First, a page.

A crystal meth addict abuses it for the euphoria that they feel, but the drug comes with an array of effects that the addict does not desire. These signs and symptoms of crystal meth usage can easily be seen by others and can be indicative of a person who has an addiction.

If you notice any of the following crystal meth symptoms in someone that you know, they may have a drug problem.

  • There is difficulty sleeping
  • Weight loss due to reduction in appetite
  • Increased energy and talkativeness
  • Increased heart rate
  • Faster breathing
  • Scratches, sores, and scars due to formication
  • Bad dentition and gum disease
  • Tremors
  • Changes in behavior, such as aggressiveness or irritability
  • Lack of proper hygiene and disregard for appearance
  • Requesting money frequently or stealing

Get a free online consultation to learn how to manage these symptoms for you or your loved one >>>

The Effects of Crystal Meth Abuse

Although the symptoms of cocaine withdrawal are considered the most severe, crystal meth drug leaves serious consequences with a frequently fatal outcome. It is very important for addicts to try and quit the drug as soon as they can, as the effects it can leave behind can be devastating. These can be either short term or long term crystal meth side effects.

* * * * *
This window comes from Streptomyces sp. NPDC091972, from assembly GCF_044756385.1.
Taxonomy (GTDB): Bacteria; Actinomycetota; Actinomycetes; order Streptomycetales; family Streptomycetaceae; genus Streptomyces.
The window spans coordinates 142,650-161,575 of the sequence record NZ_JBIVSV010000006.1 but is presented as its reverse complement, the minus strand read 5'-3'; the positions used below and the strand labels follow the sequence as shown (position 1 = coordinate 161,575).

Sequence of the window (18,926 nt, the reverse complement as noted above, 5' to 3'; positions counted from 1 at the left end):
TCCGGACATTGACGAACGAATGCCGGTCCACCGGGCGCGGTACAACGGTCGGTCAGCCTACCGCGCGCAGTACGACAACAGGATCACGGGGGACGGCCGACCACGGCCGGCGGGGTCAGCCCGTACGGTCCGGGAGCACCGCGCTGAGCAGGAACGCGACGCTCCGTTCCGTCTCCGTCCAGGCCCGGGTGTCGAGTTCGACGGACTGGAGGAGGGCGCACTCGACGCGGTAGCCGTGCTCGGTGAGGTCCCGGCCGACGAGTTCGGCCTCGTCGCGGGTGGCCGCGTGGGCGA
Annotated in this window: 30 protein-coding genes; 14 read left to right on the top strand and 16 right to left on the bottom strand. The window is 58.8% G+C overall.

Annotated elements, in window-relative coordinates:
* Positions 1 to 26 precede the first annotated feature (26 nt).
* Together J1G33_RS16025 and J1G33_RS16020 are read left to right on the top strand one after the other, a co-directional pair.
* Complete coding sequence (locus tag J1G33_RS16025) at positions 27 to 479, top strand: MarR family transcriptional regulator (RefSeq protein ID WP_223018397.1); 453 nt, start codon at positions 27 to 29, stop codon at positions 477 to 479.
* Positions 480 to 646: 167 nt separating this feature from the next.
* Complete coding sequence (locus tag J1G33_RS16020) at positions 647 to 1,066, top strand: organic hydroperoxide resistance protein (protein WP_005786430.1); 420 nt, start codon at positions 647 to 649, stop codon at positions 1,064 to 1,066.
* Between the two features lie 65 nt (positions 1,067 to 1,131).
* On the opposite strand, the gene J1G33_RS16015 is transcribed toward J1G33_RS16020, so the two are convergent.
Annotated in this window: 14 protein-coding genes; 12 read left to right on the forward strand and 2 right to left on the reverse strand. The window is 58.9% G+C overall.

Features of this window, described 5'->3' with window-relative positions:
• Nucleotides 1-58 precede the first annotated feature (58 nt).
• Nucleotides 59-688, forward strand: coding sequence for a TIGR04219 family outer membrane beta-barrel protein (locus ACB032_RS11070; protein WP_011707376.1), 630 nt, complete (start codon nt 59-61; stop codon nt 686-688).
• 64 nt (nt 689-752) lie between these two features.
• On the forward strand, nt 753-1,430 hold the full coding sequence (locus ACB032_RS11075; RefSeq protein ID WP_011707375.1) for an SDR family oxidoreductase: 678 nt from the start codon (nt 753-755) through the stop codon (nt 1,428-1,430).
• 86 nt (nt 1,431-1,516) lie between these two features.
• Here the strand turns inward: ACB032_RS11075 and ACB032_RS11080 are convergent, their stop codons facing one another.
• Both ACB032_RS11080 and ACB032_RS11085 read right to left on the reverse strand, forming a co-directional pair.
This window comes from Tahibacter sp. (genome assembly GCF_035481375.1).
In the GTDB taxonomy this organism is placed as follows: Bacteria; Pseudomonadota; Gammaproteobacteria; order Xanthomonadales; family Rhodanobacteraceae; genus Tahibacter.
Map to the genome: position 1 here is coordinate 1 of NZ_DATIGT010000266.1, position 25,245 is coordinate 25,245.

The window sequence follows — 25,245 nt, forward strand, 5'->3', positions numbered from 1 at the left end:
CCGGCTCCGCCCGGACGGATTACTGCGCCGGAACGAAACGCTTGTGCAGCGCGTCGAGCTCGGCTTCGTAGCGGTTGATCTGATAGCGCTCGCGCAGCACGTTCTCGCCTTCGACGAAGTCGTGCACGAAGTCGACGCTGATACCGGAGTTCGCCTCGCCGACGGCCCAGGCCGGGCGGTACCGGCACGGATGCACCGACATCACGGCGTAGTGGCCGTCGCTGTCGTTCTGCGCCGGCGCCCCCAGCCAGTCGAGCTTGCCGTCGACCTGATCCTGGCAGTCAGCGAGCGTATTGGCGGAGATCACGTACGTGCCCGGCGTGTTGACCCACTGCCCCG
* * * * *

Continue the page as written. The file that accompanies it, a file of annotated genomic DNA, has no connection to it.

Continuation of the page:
The Short Term Effects of Crystal Meth

Short-term side effects of crystal meth include the following:

  • Loss of appetite
  • Excessive sweating
  • Teeth grinding (bruxism)
  • Arrhythmias
  • Changes in blood pressure, either increase or decrease
  • Changes in bowel habits, either diarrhea or constipation
  • Increased body temperature
  • Impaired vision
  • Irritability

The Long Term Effects of Crystal Methamphetamine

The damage that crystal meth can do in various systems of the body should never be underestimated. It can be very serious and many crystal meth effects can significantly alter the person’s quality of life or result in death.